Purchase order financing helps small companies with the supplier costs associated with a large order. It enables small business owners to fulfill large orders and book the revenue. This article discusses how purchase order finance companies pay your supplier expenses. We cover:
- Why is your supplier asking for a prepayment?
- Reliable supplier payment methods
- High-risk supplier payment methods
For more information, read “What is Purchase Order Financing? How Does it Work?”
1. Why is your supplier asking for a prepayment?
A supplier may ask you to prepay for goods, or at least put a down payment, for either of the following two reasons:
Reason #1: Your supplier is uncomfortable offering credit to you
This problem is common if the supplier doesn’t know your company well. While they can easily fulfill the order, they are not comfortable with your company’s credit profile. The supplier could be reluctant to offer credit because your company is new or your order is especially large. The supplier asks for a prepayment because they want assurance that they will get paid when they complete the order.
Purchase order financing is often a great solution in this scenario. Your company can leverage the PO finance company’s credit strength and use an appropriate payment method to address the supplier’s concerns.
Reason #2: Your supplier needs the prepayment to pay their suppliers
This situation is common if your supplier is small, has financial problems, needs financing, or is trying to fulfill an order too big for them. They ask you to prepay for goods because they need the funds to pay their own suppliers and employees. Basically, they are asking you to finance them.
PO funding won’t work in this scenario. Think about it this way: would you feel comfortable giving your supplier money if you had no assurance they would deliver? Remember, our business goal is to finance our clients – not to finance their suppliers.
2. Reliable supplier payment methods
We can pay suppliers in several ways. The following methods usually work well if your supplier can fulfill your order but is concerned about getting paid:
Method #1: Wire transfer at the time of shipment
If your supplier is large enough and has a good credit profile, we can pay them via wire transfer at the time of shipment. This method usually works well for transactions in which the supplier is based in the US or Canada. It usually won’t work if your supplier is overseas, as they are unlikely to ship and provide documents (needed to clear customs) without getting paid first.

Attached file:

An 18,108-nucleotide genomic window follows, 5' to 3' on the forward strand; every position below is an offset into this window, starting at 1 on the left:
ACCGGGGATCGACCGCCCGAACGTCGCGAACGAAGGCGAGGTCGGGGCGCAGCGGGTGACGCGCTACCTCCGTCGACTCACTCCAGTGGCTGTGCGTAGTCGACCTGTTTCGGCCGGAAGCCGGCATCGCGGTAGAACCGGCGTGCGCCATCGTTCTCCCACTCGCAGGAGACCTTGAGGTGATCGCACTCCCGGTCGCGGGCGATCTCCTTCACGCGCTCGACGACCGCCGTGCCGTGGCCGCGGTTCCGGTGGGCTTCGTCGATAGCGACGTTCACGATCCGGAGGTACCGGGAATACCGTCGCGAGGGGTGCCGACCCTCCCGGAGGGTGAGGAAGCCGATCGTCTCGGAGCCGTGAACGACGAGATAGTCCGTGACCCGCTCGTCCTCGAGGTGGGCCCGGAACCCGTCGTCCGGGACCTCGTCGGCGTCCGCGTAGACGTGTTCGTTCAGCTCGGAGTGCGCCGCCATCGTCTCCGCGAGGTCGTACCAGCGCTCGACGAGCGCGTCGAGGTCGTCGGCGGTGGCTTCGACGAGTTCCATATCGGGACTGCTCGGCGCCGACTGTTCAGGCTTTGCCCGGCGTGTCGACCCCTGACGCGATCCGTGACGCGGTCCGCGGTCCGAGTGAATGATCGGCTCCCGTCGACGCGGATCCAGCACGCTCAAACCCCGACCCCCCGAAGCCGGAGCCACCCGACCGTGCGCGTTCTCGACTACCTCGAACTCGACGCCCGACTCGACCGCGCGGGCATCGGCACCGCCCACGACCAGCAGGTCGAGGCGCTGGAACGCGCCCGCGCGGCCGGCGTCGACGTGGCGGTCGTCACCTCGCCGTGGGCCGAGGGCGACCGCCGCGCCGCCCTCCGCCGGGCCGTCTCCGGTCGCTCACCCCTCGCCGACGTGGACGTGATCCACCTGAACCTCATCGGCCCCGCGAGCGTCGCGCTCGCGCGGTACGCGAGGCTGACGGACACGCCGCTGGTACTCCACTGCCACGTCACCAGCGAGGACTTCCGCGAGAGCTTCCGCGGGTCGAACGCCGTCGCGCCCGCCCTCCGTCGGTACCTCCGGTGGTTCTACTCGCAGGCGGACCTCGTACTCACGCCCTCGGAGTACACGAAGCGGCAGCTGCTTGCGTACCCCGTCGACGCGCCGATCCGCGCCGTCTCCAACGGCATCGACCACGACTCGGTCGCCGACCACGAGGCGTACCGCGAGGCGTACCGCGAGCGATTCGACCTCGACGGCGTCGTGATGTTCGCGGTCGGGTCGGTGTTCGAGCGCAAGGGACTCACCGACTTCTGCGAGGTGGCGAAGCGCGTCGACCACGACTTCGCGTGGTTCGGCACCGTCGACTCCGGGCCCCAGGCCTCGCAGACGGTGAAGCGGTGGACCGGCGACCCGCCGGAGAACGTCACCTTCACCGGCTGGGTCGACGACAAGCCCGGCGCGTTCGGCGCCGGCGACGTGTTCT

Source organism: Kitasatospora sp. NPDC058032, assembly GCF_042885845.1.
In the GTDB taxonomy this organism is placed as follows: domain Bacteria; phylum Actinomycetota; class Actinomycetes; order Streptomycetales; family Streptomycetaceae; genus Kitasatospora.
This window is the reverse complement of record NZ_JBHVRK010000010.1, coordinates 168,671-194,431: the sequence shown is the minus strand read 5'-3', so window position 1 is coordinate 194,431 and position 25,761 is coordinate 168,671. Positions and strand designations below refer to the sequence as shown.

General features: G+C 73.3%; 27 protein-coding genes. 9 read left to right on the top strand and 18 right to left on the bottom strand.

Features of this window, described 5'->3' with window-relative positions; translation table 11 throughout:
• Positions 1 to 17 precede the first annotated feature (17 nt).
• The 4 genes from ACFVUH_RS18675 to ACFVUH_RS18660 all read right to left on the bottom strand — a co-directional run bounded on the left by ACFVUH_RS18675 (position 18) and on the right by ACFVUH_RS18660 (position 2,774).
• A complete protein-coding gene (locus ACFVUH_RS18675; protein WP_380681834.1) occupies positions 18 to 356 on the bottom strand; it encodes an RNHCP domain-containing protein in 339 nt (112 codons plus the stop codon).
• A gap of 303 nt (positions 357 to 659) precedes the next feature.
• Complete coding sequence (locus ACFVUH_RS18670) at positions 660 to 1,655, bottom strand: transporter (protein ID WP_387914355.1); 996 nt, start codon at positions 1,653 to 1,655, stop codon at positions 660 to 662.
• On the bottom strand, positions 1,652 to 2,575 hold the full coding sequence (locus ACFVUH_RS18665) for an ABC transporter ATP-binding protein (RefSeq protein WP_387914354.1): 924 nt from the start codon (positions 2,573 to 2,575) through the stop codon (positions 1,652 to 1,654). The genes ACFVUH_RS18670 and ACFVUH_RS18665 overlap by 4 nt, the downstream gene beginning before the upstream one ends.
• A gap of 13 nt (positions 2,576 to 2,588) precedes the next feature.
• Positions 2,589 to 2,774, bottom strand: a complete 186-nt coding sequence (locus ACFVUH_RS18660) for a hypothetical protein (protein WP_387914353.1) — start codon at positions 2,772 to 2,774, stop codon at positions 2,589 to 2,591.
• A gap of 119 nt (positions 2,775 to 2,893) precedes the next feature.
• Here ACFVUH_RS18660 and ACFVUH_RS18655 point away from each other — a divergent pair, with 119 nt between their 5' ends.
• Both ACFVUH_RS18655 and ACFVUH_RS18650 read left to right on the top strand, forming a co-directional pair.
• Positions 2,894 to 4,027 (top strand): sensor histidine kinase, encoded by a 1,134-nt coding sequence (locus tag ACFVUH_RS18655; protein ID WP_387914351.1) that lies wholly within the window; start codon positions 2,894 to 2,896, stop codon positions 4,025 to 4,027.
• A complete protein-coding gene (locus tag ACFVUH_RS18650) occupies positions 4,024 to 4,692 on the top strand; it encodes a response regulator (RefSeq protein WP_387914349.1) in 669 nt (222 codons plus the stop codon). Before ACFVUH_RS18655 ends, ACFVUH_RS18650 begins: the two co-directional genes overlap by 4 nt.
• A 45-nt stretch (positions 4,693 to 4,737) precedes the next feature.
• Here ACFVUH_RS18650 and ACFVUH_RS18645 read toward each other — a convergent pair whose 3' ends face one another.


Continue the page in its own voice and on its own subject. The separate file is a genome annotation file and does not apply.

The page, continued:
Method #2: Cash against documents
This method works well for transactions in which suppliers are based locally or abroad. It offers protections similar to that of a letter of credit without having the detailed requirements needed to release payment. The transaction is usually intermediated through a bank that manages documents and releases payments.
Method #3: Letter of credit
This method is the safest way to pay a supplier. The finance company opens a letter of credit to the benefit of your supplier through an internationally recognized bank. This instrument guarantees your supplier their payment as long as they deliver your order in the correct quantity, specifications, and time frame.
Your supplier has the option to confirm the letter through their own bank, which can provide further guarantees of payment.
3. High-risk supplier payment methods
One of the greatest risks that finance companies face is paying a supplier that does not deliver the goods. This situation leaves your company and the finance company exposed to serious financial risk. For this reason, finance companies pay only when they are certain the goods will be delivered. Consequently, finance companies never use supplier payment methods that expose them to the possibility of paying but not getting the product.
a. Cash or wire transfer before or during manufacturing
We are unable to prepay a supplier via wire transfer or cash. There are two reasons for this position. As previously explained, requests for prepayment may indicate that the supplier needs the funds to buy the raw materials to fulfill your order. This request usually indicates that the supplier does not have the financial strength to easily deliver your order. It is a common red flag in purchase order financing transactions.
Additionally, the chance remains that the supplier takes the money but does not fulfill the order correctly. For example, the product could fail the quality tests. This scenario would create a serious and expensive problem.
Note: Exceptions can be made to this rule only if the supplier is a very large company, such as a member of the Fortune 1000 list.
b. “Proof of Funds” or “Ready, Willing, and Able” letters
We cannot provide “Proof of Funds” or so-called “Ready, Willing, and Able” letters. Some foreign suppliers ask for them. This message is sent via a SWIFT MT799 and contains a letter confirming that the buyer has the necessary funds for the transaction.
On the surface, these requests may appear reasonable. However, these instruments are open to abuse and are often used by dishonest actors. There are several ways these instruments can be abused and used to defraud buyers. Here is one example of misuse, according to the FBI. In our experience, these instruments are not necessary when working with well-established and legitimate sellers
International transactions are commonly done with letters of credit. These instruments are specifically written to protect the interests of the buyer and the seller. Seller payment is guaranteed by a financial institution as long as they meet the letter of credit terms.
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